College Sports in the Realm of Bonesville
Monday, April 25, 2005
Publisher & Editor
Fiscal headaches can require
It’s no secret that East Carolina’s
athletics program — and dozens of others like it from I-A leagues not
assured of annual Bowl Championship Series bonanzas — labors on an uphill
treadmill to sustain itself.
Recent news reports indicate that not even
the wealthier programs of the college sports universe are immune from
Ironically, the Pirates’ financial
prospects didn’t appear so daunting as recently as two years ago to then-ECU
athletic director Mike Hamrick, who bragged to a confidant that he finally
had his department positioned to begin reaping million-dollar surpluses.
Of course, that projection was issued when
Hamrick was near the end of what some perceive as one of the more bizarre
stretches of administrative botchery in the annals of college athletics.
Considering the cascading repercussions
from some of his decisions and the distraction of the pounding hoofs of the
posse that was coming to get him, it is understandable why Hamrick was more
focused on salvaging his career elsewhere than on courting the Big East and securing
for ECU the relative sense of security that would have accompanied
membership in the league.
The aftermath of Hamrick's escapades is
well-documented: ECU's relations with North Carolina high schools was
poisoned and its flagship bread 'n butter football program ran hard aground,
making semi-regular bowl trips and frequent national TV exposures a relic of
So, obviously, ECU has a valid explanation
for the perilous financial state in which it finds itself.
Which brings us around to the University of Arizona.
What’s the Wildcats’ excuse?
In a sign that well-heeled programs are not exempt from the laws of
economics that dictate reality at rank-and-file schools like East Carolina,
the Arizona athletic department announced earlier this month a wave of
layoffs to help get its expenditures in line with its revenues.
That’s a sobering development from a Pac-10 program awash in cash from the
The school notified 19 employees that they will be losing their jobs as part
of a cost-cutting move aimed at helping to balance the department's $30
million annual budget.
ECU's budget, by comparison, languishes in
the $18 million range.
There was no immediate estimate from
Arizona officials on how much the firings would reduce expenditures.
Rising healthcare costs for employees and
fuel costs were cited as having the biggest impact on expenditures.
The layoffs, effective June 30, will affect
16 of the university's 19 varsity sports. Most will lose clerical or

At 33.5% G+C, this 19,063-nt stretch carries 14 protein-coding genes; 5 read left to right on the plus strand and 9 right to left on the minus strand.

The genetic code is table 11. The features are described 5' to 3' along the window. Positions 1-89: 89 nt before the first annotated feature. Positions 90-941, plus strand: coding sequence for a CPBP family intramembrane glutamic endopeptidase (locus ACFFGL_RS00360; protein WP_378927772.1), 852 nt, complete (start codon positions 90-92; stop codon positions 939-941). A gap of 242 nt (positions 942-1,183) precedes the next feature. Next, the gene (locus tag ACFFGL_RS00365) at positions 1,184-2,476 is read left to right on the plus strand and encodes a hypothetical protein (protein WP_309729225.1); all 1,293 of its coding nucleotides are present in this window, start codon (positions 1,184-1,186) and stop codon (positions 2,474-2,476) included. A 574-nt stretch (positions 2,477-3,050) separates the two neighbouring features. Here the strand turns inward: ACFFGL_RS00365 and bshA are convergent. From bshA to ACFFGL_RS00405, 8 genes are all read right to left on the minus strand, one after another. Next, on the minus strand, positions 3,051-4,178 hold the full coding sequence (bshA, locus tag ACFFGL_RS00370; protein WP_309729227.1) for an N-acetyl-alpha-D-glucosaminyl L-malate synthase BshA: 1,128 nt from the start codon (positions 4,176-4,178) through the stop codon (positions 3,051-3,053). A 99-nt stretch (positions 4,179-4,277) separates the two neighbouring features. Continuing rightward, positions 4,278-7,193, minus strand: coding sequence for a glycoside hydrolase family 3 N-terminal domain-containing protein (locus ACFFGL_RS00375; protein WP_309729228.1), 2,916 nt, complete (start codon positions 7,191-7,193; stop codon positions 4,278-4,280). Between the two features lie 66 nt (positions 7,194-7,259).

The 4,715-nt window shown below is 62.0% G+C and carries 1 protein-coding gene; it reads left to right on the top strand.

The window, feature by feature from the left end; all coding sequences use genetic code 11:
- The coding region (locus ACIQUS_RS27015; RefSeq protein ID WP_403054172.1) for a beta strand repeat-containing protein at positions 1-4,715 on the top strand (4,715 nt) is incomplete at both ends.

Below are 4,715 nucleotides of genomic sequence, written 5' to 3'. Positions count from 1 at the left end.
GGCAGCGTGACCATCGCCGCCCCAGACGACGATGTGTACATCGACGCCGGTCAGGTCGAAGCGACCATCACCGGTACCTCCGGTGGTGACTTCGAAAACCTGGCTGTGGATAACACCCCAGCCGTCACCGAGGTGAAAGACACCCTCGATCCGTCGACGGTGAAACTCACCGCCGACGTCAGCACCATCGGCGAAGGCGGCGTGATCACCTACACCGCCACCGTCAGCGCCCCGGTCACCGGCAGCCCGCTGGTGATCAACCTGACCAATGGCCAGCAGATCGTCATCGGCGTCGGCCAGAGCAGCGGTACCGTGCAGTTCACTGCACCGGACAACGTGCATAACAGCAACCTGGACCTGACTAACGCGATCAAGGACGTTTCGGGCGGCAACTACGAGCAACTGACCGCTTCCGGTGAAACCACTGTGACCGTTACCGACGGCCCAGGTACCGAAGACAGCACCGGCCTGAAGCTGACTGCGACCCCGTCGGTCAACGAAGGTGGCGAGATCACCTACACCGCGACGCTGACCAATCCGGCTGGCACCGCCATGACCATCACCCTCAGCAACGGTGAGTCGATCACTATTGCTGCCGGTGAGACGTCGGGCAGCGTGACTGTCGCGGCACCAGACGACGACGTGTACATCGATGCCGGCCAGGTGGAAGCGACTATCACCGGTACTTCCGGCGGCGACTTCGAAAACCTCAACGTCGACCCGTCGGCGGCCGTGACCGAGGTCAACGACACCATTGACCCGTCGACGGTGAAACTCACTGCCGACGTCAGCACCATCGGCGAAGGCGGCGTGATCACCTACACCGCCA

administrative assistant positions. The football and men's and women's
basketball programs escaped cutbacks.
Those affected by the downsizing represent
almost a fifth of the athletic department's non-coaching work force.
Eight of the laid-off employees are
described as office specialists senior in the Wildcats' staff directory.
Some administrative positions in fund
development, trademarks and licensing, publications, the business office and
the McKale Center box office were eliminated.
The department’s plight was reported in The
Arizona Daily Star and by The Associated Press.
Such draconian measures have been avoided
thus far by East Carolina, which by hiring Terry Holland as athletic
director has distanced itself from the public relations nightmare and
ticket-selling/fundraising malaise it experienced in the landscape shaped by
Holland, clearly recognizing the magnitude of the challenge, has been
anything but passive in his approach to blazing a path to the future for the
Pirates, replacing the coaches in both revenue sports and working behind the
scenes to secure more desirable football and basketball schedules.
Judging by the groundswell of fan support for new gridiron boss Skip Holtz
and new hoops coach Ricky Stokes, the personnel moves by Holland are likely
to produce immediate positive results at the gate. Competitive success by
the two programs can multiply the payback.
Still, in light of the present economics at play in Division I-A, having one of college sports’ most respected figures running its
athletic department is no guarantee that ECU can surpass or even match the
accomplishments it took for granted on the field and in its ledger books for
most of the last 15 years.
When a lavishly-funded program like Arizona’s falls on hard times, the
lesson for ECU partisans is stark: Order those season tickets without
hesitation and pony up when Holland and the Pirate Club ask for financial
support to keep the dream alive.
Or tone down the aspirations — and the
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02/23/2007 01:37:48 AM